The Twelfth Session of the Conference of the Parties
to the Convention on the Conservation of Migratory Species of Wild Animals
“Their Future is Our Future
Sustainable Development for Wildlife & People”
23 - 28
The Twelfth Session of the Conference of the Parties to the Convention on the Conservation of Migratory Species of Wild Animals (CMS COP12) is being held in Manila, the Philippines, from 23 to 28 October 2017 – the first time that the COP will ever have been held in Asia. The COP will be preceded by a High Level Panel (22 October) which will be moderated by a leading BBC journalist and will involve dignitaries and celebrities including executives of international organizations and prominent goodwill ambassadors. On the eve of COP, an Award ceremony under the Migratory Species Champion Programme (Champion Night) will be held (22 October). Several governments, organizations and companies will be recognized as Migratory Species Champions for their long-term support to initiatives that benefit migratory species.
The slogan for the Conference is “Their Future is Our Future – Sustainable Development for Wildlife & People”, links to the Sustainable Development Goals agreed by the world’s governments in 2015 to end poverty and hunger, improve health and education, combat climate change and protect oceans and forests. The CMS COP will place particular emphasis on the fact that migratory animals provide vital services that satisfy people’s everyday needs – as a source of food and medicine, as pollinators and seed dispersers, and as a means of pest control. Migratory species can also fire our imagination with their majestic presence and beauty and inspire us with their intrepid journeys across deserts and oceans. COP12 presents an opportunity to place the cause of nature conservation centre stage in the wider debate about the future of the planet and the fate of its residents – human and animal. Delegates will be able to highlight the fact that global efforts to reach SDG will and must be beneficial for people and wildlife.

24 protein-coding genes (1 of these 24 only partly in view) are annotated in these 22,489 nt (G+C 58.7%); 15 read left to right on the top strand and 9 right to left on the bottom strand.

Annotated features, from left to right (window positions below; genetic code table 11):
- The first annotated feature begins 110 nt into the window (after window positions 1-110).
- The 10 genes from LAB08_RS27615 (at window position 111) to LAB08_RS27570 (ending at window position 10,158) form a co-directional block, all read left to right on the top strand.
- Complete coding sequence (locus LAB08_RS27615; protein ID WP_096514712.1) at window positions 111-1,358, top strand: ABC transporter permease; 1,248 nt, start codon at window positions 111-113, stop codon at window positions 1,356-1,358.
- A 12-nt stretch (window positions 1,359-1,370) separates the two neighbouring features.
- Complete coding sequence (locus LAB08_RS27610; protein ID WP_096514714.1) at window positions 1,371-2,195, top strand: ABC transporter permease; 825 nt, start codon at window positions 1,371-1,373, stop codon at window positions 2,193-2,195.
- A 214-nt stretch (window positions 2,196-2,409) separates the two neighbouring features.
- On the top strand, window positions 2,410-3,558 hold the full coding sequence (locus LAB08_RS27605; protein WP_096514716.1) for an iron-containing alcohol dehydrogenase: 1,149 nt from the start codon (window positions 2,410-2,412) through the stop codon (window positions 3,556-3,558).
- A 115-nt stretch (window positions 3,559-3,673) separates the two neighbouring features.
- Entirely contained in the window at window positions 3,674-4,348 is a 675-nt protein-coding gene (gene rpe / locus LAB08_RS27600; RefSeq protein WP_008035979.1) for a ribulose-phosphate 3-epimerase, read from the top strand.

Mr. Bradnee Chambers
Executive Secretary of the Convention on Migratory Species
Some of the main topics which the delegates will be tackling:
Proposals to amend the Convention’s Appendices
It is expected that Parties will put forward a number of proposals to add species to the Appendices – likely candidates are lions and leopards, giraffes and vultures.
Illegal killing, taking and trade of migratory birds
Millions of birds are illegally taken each year – the last COP set up a task force to examine the problem in the Mediterranean region – solutions identified in that region could be applied worldwide.
A Multi-species International Action Plan will be submitted for adoption to prevent a repeat of the catastrophic collapse in vulture numbers that occurred in Asia.
Species Actions Plans for birds
Tailor-made action plans are being drafted for the Yellow-breasted Bunting, the European Turtle Dove, the Far Eastern Curlew and Baer’s Pochard – all pf which have seen alarming declines in recent years.
The Americas Flyway Framework
CMS is involved in this initiative to coordinate conservation work in the Americas complementing other efforts in the African-Eurasian Flyway (AEWA, the Raptors MOU and the Landbird Initiative) and the East Asian-Australasian Flyway Partnership.
Along with bycatch and ship strikes, this is one of the major threats to marine fauna, with animals becoming entangled in discarded fishing gear and ingesting plastics.
Guidance will be presented on appropriate environmental impact assessment of activities generating noise in the marine environment.
Swimming with Cetaceans
Cetaceans are fascinating and understandably people want to find out more about them, but while humans want to see cetaceans up close, we must be sure that the feeling is mutual and that swim—with-cetacean programmes are not unwillingly doing more harm than good.
CMS already has an initiative for Central Asian Mammals and now a similar approach is being proposed for African carnivores such as the lion, the cheetah, the wild dog and the leopard.
African Elephant and the African Wild Ass
The plight of elephants being massacred for the ivory of their tusks is well known – but other animals on the continent are also in serious decline.
The Action Plan adopted nearly 20 years ago will be reviewed – with the successes and set-backs assessed and future actions agreed for the antelope and gazelle species of 14 Range States across North Africa.
Such as climate change, bycatch, the conservation implications of animal culture and sustainable boat-based wildlife watching.
Generating clean and reliable energy is absolutely essential to sustainable development but there are risks too – from the cables that transmit the energy and wind turbines if installations are not appropriately located.
Controversy rages over the question of whether trophy hunting can make a useful contribution to conservation – for some species and some localities, it seems that a case can be made.